BSc Hons Psychology (Staffordshire University), MSc Health Psychology (Staffordshire University), PhD Health Science (Brunel University)
Research Assistant – School of Health & Social Care
School of Health and Social Care, Francis Close Hall, University of Gloucestershire, Cheltenham, Gloucestershire, GL50 4AZ, U.K.
Rachel joined the University of Gloucestershire after completing a postdoctoral research fellowship at the University of Limerick (Republic of Ireland). She is an interdisciplinary health researcher with a background in several areas of Psychobiology (Psychoneuroimmunology, Psychoneurendocrinology, Psychophysiology) and a focus on several themes of Health Psychology (stress, neuroimmunomodulation, biopsychosocial health).
Her recent work includes empirical research on the chronic stress of unemployment, associated psychosocial predictors of psychological and physical wellbeing, and the psychobiology of chronic stress including biochemical analyses of salivary stress hormones using the ELISA method. She also works with secondary data, carrying out research examining predictors of health indices (such as inflammation, stress hormones) in various populations (e.g. unemployed, health care workers, carers). Rachel also has an interest in carrying out health-focussed service evaluations, systematic reviews, and theoretical meta analyses.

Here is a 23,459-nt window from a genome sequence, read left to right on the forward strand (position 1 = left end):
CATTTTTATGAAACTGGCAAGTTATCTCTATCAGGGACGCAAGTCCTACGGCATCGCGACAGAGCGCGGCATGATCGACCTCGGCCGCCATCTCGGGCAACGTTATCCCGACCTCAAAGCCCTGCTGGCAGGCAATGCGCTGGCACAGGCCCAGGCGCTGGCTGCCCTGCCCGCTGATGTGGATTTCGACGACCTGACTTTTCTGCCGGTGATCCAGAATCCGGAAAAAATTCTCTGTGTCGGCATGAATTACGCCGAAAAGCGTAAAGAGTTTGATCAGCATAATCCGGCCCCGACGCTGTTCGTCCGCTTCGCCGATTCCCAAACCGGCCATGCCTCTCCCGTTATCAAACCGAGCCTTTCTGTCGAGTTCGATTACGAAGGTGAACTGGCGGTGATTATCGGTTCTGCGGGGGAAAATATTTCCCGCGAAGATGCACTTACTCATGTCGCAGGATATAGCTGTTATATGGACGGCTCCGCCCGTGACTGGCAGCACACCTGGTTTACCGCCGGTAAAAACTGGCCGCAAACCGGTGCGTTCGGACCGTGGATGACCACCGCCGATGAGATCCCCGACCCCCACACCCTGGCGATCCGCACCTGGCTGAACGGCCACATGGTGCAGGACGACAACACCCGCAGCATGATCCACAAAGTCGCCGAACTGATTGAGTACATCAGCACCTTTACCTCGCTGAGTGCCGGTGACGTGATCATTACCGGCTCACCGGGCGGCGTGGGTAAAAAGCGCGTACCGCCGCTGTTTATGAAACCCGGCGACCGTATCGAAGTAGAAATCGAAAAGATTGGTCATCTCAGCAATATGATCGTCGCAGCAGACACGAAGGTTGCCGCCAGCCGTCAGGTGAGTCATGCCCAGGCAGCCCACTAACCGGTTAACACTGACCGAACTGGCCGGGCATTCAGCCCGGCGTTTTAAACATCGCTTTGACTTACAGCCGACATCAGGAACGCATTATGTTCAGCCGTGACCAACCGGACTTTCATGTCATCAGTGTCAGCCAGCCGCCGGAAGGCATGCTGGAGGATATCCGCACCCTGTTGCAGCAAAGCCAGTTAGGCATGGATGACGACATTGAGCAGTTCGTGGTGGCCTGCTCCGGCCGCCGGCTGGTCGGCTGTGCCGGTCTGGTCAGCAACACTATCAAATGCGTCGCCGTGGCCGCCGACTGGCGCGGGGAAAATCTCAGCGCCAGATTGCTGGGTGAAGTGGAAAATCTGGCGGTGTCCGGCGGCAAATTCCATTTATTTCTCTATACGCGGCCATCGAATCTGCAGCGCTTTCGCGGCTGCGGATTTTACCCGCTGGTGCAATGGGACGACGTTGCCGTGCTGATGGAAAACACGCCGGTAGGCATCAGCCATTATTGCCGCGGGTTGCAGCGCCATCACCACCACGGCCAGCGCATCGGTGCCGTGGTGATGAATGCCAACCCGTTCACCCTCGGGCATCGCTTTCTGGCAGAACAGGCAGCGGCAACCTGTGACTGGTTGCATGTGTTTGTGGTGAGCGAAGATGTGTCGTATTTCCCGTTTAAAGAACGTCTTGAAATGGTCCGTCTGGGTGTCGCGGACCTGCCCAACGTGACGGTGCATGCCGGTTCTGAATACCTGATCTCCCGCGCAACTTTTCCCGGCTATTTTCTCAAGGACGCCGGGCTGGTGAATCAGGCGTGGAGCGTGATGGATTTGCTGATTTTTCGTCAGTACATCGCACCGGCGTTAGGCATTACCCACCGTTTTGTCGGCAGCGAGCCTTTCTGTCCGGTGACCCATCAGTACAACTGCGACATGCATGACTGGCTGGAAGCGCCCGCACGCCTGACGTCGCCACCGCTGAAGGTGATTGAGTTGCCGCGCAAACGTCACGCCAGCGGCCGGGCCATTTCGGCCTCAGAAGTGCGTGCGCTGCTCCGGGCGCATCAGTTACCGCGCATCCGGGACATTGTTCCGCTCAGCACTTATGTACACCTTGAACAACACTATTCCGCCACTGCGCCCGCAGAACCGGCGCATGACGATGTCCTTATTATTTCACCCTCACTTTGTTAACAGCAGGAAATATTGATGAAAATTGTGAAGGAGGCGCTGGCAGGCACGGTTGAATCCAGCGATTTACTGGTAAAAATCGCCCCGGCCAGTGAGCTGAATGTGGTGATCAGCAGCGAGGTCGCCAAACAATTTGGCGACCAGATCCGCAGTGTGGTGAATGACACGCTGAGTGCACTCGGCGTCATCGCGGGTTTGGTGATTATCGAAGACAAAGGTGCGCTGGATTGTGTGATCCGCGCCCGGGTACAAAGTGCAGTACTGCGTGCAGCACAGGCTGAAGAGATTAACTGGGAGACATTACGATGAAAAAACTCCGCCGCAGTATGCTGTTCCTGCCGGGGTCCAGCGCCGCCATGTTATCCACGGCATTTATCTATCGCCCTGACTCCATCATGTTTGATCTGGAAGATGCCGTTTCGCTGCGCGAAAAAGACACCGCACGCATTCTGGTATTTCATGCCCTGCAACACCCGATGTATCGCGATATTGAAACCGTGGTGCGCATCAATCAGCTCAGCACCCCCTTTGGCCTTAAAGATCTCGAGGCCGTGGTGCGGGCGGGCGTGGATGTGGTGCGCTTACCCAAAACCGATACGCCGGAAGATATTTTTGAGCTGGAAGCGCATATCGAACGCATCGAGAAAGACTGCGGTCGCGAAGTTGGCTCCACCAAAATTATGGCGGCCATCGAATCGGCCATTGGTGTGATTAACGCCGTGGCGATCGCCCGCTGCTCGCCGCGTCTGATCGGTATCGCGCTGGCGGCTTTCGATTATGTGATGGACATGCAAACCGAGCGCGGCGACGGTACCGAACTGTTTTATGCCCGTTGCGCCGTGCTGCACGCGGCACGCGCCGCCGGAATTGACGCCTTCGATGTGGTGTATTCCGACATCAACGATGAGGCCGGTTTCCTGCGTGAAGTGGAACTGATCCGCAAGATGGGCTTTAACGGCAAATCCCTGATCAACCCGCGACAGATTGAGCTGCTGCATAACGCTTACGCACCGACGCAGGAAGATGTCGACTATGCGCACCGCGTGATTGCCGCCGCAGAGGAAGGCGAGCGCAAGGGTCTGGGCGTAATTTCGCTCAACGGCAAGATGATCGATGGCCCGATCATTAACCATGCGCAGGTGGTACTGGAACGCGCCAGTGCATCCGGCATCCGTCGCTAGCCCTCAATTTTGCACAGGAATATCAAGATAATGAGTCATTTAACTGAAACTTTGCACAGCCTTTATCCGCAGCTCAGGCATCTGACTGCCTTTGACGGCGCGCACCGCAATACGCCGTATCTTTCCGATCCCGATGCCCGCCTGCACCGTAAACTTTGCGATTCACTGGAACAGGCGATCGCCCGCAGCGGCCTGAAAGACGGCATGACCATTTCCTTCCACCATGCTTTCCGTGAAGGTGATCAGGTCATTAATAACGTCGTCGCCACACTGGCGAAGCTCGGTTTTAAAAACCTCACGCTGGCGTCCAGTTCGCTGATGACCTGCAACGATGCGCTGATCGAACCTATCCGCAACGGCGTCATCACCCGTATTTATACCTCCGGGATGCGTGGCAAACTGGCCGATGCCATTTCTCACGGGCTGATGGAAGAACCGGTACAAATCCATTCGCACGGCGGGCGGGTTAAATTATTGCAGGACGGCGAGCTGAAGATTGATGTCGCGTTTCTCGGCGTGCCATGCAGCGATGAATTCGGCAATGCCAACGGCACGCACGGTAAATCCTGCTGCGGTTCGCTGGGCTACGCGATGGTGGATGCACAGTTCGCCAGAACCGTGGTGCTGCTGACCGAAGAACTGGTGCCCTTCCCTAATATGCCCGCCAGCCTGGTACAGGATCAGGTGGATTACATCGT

Key Research Interests
Rachel is very much interested in any area of health research that looks at the bidirectional communication between the brain and the body. She has a particular interest in hemispheric lateralisation, loneliness, stress, addiction, HIV, informal caregiving, unemployment, and work stress.
Sumner, R.C., Parton, A., Nowicky, A.V., Kishore, U. & Gidron, Y. (2011). Hemispheric lateralisation and immune function: A systematic review of human research. Journal of Neuroimmunology, 240-241, p.1-12
Sumner, R.C., Nowicky, A.V., Parton, A., Wylock, C., Cserjesi, R., Fischler, B., Lacor, P. & Gidron, Y. (2014). The prospective relation between hemispheric lateralisation and CD4+ T-cells in Human Immunodeficiency Virus Type 1 (HIV-1). NeuroImmunoModulation, 21, p.31-36
Gallagher, S., Sumner, R.C., Muldoon., O., Creaven, A-M. & Hannigan, A. (2016) Unemployment is associated with lower cortisol awakening and blunted dehydroepiandrosterone responses. Psychoneuroendocrinology, 69, p.41-49
Sumner, R.C. & Gallagher, S. (2017). The chronic stress of unemployment: A systematic review of cortisol studies. Psychology & Health, 32, (3), p.289-311